The Ottoman Empire’s assault upon its Armenian population, later characterized as the Armenian Genocide, commenced in April 1915.

After 106 years, the United States government officially declared the horror a genocide.

President Joseph Biden issued a statement on April 24, 2021, remembering the victims “who died in the Ottoman-era genocide,” noting that “one and a half million Armenians were deported, massacred or marched to their deaths in a campaign of extermination.”

While it took more than a century for an American president to acknowledge the genocide, at least one Baptist denomination responded to the Armenian Genocide as it was taking place.

The plight of the Armenians was highlighted in the November 1915 issue of Missions, a Baptist magazine:

“The concerted and carefully planned and cruelly executed attack upon the Armenians in Turkey surpasses in ferocity and thoroughness anything that has ever preceded in that country, … It is time the moral forces of the world found expression in protest against Turkey’s atrocious procedure, calling upon Germany and Austria also to restrain their ally.”

The Northern Baptist Convention (now known as American Baptist Churches USA) addressed this catastrophe during its 1916 convention. It endorsed a fundraising appeal from the Federal Council of the Churches of Christ in America and the American Committee for Armenian and Syrian Relief:

“We urge Baptist churches everywhere to present this appeal for the relief of the stricken of Europe, and especially for the Armenian survivors. These, our brethren, are suffering through deportation and famine. The whole race is threatened with extermination and is staggering under an unprovoked blow of heartless assassination.”

The delegates saw the Armenian massacre as “unprecedented,” recognized that it could lead to the “extermination” of a people, sympathized with strangers who nevertheless were of the same Christian faith, appealed for sacrificial giving, but did not name the aggressor.

This omission was addressed at the 1917 convention, identifying the Turkish perpetrators in religious terms (“Moslem misrule”) in order to evoke sympathy for the Armenians, who were culturally and religiously Christian.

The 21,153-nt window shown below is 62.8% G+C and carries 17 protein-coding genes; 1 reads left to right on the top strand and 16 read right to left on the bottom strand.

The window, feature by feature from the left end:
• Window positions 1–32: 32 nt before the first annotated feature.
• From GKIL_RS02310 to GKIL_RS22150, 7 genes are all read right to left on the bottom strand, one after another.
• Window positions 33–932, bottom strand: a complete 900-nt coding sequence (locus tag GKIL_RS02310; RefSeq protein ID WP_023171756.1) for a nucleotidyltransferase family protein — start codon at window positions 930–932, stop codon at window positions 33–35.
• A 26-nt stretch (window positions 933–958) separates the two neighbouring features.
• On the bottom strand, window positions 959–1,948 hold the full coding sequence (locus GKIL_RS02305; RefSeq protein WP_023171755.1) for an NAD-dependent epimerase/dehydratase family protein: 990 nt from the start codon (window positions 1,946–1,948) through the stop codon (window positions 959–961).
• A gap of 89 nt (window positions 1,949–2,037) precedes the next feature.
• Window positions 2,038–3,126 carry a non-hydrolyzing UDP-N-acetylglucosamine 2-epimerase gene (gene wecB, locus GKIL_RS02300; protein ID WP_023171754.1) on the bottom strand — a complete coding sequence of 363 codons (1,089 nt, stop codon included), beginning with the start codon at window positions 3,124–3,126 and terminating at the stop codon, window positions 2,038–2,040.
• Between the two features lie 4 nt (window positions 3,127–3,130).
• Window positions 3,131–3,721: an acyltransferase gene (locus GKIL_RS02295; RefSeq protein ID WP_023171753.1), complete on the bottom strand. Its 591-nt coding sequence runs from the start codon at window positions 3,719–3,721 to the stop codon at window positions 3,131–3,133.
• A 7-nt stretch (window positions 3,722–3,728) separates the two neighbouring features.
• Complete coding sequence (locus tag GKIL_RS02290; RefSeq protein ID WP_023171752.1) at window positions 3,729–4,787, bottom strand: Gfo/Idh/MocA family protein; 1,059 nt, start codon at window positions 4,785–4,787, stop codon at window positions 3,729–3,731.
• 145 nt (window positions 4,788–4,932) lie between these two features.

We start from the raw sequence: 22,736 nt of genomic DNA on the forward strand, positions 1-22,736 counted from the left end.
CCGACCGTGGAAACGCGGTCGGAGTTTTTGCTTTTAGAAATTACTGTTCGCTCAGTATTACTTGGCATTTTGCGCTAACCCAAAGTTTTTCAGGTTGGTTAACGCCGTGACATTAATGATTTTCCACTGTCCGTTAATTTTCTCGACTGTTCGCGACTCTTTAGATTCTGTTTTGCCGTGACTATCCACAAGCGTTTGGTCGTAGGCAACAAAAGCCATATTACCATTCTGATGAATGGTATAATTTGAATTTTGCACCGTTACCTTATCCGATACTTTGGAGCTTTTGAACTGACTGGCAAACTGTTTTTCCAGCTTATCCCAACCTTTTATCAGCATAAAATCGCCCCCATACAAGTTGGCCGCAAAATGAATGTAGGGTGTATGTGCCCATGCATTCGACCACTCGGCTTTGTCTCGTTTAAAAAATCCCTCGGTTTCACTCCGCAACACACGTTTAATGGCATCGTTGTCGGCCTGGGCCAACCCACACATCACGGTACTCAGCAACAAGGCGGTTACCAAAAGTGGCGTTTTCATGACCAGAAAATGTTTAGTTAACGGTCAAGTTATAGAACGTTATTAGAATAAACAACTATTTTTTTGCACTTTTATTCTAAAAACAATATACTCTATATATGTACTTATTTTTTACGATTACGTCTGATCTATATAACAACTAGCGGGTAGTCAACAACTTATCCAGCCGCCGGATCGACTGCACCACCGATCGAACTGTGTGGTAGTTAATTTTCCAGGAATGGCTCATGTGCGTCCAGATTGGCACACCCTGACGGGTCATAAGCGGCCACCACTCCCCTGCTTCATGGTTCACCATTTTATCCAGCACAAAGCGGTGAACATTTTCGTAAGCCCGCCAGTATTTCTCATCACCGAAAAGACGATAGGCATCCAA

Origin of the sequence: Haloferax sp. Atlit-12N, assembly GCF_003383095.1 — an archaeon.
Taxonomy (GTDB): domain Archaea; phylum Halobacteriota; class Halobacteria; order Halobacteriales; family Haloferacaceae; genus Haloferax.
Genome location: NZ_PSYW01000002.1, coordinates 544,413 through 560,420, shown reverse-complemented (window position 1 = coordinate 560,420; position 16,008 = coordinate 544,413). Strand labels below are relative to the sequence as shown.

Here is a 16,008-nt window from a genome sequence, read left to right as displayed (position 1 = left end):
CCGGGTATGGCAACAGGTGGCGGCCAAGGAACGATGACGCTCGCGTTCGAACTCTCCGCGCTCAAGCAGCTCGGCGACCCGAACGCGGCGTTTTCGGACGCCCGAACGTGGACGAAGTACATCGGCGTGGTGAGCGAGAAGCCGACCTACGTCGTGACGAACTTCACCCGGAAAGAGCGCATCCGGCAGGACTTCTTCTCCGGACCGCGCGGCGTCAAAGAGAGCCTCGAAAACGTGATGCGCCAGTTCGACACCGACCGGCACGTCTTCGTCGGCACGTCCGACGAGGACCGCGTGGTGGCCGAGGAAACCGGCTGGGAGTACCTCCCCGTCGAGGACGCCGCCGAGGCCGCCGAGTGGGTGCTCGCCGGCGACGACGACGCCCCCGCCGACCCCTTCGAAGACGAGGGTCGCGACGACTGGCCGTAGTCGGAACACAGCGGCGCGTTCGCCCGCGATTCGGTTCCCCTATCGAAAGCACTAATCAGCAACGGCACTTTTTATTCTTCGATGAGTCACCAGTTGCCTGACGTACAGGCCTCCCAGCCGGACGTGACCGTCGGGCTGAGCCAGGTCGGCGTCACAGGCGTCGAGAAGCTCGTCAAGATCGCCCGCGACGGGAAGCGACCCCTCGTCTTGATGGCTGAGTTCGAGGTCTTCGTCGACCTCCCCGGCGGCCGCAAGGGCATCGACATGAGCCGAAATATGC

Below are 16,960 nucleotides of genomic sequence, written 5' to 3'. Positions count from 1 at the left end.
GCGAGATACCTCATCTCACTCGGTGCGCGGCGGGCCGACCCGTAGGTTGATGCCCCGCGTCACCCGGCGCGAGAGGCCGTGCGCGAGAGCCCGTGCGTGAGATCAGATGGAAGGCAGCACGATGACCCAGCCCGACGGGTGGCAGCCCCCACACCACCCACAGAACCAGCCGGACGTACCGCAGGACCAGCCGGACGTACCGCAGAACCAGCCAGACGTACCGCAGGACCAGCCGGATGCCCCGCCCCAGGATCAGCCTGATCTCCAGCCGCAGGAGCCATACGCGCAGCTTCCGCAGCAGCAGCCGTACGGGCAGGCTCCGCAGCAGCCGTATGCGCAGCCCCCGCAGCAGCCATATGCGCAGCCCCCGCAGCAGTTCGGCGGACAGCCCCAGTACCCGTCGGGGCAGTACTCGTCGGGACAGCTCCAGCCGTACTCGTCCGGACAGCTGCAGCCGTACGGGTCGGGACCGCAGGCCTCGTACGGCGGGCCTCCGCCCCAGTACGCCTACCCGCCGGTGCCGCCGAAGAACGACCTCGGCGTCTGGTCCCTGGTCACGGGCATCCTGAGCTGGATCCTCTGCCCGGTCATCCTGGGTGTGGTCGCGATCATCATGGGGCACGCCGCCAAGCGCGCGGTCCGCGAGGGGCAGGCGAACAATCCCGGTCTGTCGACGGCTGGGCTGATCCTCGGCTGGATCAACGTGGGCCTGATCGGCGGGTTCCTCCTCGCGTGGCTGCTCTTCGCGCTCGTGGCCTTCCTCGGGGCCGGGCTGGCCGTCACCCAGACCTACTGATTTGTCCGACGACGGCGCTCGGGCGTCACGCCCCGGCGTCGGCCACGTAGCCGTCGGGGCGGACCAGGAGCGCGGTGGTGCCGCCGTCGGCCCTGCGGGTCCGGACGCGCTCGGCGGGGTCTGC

The resolution, “in view of the imminent danger of starvation that threatens the survivors,” called on Baptist churches to respond to the crisis “as one of the most pressing for immediate relief if these imperiled fellow Christians are to be rescued.”

In 1920, the Northern Baptists, in a more politically focused resolution, invoked Baptist core convictions to express solidarity with the Armenian victims.

They called for the U.S. government “to do everything in its power to secure for these long-suffering and heroic Christian people the free exercise of their rights to life, liberty of conscience and of person, and the pursuit of happiness.”

A year later, Northern Baptists expressed concern that “the enemies of the Armenians again may begin the policy of enslavement and extermination.”

The convention urged the United States to utilize “all just and honorable means to secure the lives and liberties of the Armenian people in their own and other countries.”

Both diplomatic and other means (implying military options) were put forward.

Progress in halting the genocide was limited, however, and the 1922 convention called upon the U.S. president and secretary of state to take immediate action.

“We view with profound pity and horror the extermination of the Christian peoples – Armenian, Greek, Syrian – now in progress at the hands of the Turks,” a statement read, urging coordination between the U.S. and Europe to stop “the ruthless starvation and massacre.”

Disappointment in the United States government was expressed in 1923: “We deplore as a wrong against humanity the attitude of the Allied Nations, and especially America, for failure to protect these people from the despoiler.”

In 1926, delegates approved a resolution arguing against any treaty with Turkey that “does not guarantee full religious liberty and freedom from persecution and make the necessary reparations in property, including the specific provision for the release and restoration of its Christian womanhood, now defenseless against atrocity and in need of the charity of the world.”

The Armenian crisis created a precedent for how Northern Baptists would respond to Germany’s persecution of Jews, influencing the attitudes, strategies and tactics the denomination adopted in the 1930s and 1940s.

Frustrated by its own inability to halt genocide and by governmental inaction, the Northern Baptist Convention entered into the Nazi era humbled and uncertain of how to actualize its peacemaking mandate when protests failed and evil prevailed.

A century later, this decade of Baptist protest against the Armenian genocide provides perspective and wisdom for Baptists today.

Baptists have a responsibility to stand in solidarity with oppressed people, such as those in Myanmar and other violence-torn countries.

President Biden concluded his proclamation by asserting that remembering the Armenian genocide should call us all to “turn our eyes to the future – toward the world that we wish to build for our children.”

Baptists might discern their own convictions embedded in his dream to create a “world unstained by the daily evils of bigotry and intolerance, where human rights are respected, and where all people are able to pursue their lives in dignity and security.”

May we join with others of goodwill and, as the president says, “renew our shared resolve to prevent future atrocities from occurring anywhere in the world. And let us pursue healing and reconciliation for all the people of the world.”

Author’s note: This article is based on excerpts from my book Baptists, Jews, and the Holocaust (Judson Press, 2017).

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